The diversity found on Travels is epitomised by the track ‘Low Rider’, which features vocals by Jake, as well as heavily effected, blistering solos. “I didn’t want to do too much ‘electric’ playing, with effects and the like,” explains Jake. “If you don’t have that visual of someone actually holding and playing a ukulele, it’s easy to assume it’s an electric guitar being played.”
The tale of musical influences can be a curious one. “I’m really into heavy metal music,” reveals Jake, before adding, “I loved listening to anything heavy when I was a kid. On the album there’s some distorted ukulele which is sort of my tribute to Iron Maiden. In the recording process I double-tracked the ukulele part, then layered it an octave lower and added a harmony – all to give it that big Iron Maiden sound!”
The conversation turns to Jake’s formative years. His mother, an extremely capable ukulele player, would often play the ukulele at the family home.
“By the time I was three,” recalls Jake, “I was wanting to play. She had a really good Kamaka ukulele – the same brand as I play today – but she didn’t let me touch it! But I was persistent and by the time I was four she sat me down and taught me a few easy chords. Looking back, that was a pivotal day in my life. What I remember most clearly about that day was the feeling of watching her take the ukulele off the shelf and put it on my lap to play. I remember when I hit the strings for the first time – that sound, just the open strings. I may have been only four but I remember that feeling and the sound to this day.”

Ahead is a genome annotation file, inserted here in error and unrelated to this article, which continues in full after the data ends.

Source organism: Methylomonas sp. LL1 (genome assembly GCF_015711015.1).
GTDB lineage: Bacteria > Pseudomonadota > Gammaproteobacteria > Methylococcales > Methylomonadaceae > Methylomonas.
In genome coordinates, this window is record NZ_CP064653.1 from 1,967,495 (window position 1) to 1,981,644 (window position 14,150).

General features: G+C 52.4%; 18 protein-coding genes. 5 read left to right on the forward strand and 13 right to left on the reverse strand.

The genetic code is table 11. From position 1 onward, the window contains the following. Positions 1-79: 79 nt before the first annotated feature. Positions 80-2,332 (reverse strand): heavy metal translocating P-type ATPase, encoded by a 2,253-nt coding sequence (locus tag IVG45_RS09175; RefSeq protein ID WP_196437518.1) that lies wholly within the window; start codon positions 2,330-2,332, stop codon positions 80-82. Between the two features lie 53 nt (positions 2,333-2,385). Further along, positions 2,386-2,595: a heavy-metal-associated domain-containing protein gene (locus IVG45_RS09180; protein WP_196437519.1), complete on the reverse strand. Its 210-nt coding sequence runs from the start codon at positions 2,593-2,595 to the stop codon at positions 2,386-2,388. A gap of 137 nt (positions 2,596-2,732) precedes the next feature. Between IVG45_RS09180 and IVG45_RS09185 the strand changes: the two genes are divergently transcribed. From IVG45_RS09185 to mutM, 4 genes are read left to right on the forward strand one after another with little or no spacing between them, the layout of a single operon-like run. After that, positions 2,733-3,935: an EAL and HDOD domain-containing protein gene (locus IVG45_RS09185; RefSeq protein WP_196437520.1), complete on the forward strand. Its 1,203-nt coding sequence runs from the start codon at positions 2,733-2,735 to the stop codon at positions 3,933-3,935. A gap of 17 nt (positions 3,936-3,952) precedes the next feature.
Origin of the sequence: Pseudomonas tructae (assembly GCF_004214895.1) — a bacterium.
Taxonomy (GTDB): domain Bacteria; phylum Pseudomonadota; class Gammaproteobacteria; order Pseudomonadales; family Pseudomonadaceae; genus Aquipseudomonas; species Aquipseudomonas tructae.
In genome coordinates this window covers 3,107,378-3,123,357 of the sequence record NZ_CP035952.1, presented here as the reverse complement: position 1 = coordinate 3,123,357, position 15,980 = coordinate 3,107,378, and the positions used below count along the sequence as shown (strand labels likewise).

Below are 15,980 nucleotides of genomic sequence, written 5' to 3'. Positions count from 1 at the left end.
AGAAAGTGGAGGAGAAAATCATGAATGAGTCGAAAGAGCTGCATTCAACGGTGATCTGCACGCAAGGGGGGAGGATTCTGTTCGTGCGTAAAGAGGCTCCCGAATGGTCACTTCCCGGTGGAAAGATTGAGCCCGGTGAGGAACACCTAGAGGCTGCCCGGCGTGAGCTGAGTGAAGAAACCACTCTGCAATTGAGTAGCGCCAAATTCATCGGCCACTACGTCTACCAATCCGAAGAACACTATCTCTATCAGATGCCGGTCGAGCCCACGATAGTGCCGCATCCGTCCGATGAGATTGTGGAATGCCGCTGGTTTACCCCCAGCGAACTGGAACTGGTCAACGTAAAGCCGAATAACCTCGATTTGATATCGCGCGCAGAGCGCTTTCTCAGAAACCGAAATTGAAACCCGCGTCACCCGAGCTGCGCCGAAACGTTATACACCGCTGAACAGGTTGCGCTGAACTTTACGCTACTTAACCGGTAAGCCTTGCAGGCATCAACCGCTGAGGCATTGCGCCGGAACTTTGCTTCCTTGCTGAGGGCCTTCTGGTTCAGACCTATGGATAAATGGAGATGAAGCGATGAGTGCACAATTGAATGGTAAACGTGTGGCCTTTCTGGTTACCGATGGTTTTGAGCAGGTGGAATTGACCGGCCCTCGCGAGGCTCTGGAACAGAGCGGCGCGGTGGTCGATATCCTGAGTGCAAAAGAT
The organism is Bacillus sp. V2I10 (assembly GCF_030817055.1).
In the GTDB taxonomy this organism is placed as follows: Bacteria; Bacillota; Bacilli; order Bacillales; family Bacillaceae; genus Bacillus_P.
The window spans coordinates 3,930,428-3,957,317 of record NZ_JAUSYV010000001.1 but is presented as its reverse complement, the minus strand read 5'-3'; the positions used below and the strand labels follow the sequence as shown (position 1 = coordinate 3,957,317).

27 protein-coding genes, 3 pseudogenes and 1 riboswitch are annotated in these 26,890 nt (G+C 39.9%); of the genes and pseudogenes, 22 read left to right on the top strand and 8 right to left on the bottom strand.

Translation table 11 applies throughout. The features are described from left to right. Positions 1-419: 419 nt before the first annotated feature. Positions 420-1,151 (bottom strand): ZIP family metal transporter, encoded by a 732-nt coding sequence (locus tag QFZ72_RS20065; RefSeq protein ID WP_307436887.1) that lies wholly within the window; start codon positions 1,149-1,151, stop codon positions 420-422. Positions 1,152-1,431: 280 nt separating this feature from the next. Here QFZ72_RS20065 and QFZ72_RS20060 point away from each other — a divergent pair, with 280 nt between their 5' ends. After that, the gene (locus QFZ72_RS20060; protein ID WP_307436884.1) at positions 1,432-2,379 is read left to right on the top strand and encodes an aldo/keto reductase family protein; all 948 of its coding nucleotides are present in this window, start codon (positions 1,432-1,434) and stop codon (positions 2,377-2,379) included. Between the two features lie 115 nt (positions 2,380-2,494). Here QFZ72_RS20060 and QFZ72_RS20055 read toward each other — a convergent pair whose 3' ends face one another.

Despite his immense talent and technical ability, Jake remains refreshingly humble. In fact, the more he is asked to talk about his own abilities, the more self-effacing he becomes. “I’m definitely not a technician. Tommy Emmanuel – now he’s a technician. He’s got every technique in the book down, and then some. There are definitely more people out there who have a better understanding of theory and harmony, better improvisers. But, for me, the turning point was when I learned to play what I feel. When I was young I would just play and have fun. But there came a point as I matured, where I felt that connection with harmony where I could feel something and play it. It wasn’t something that I worked towards, it was all very spontaneous.”
During the course of the conversation it becomes apparent that, for Jake, music is much more than merely the production of notes on an instrument. Anyone who has had the opportunity to see him perform live, either in the flesh or on video, will attest to fact that Jake uses his ukulele to express himself. We ask if that’s his incentive for playing music. “When I’m playing, writing or arranging it’s a little bit of everything, mainly because I have the time. If you’re not under the spotlight on stage, you have time to micro-manage everything. But when you’re playing live, you just rely on what feels natural. It’s also important to have the confidence to believe in what you do because the things that come naturally are easy. And if it’s easy, you don’t want to play it, you want to play the things that are hard. Often the hard stuff is what others are playing, but they’re playing that because that’s what comes natural to them!”
It’s a message preached by Jake as he travels to schools and colleges around the world. In encouraging them to find their passion in music and live drug-free, Jake explains, “I always tell people in my workshops, ‘You should place the greatest amount of value on what you can already play, because that’s what makes you who you are. Playing what comes naturally is what people feel, it’s what speaks to them because it’s real and unique to you.’”
When discussing the benefits or otherwise of playing what comes easily, Jake is quick to add a caveat. “That said,” he clarifies, “It’s good to have that curiosity which drives you to experiment and learn what doesn’t come naturally. That’s how you grow your vocabulary and toolbox.”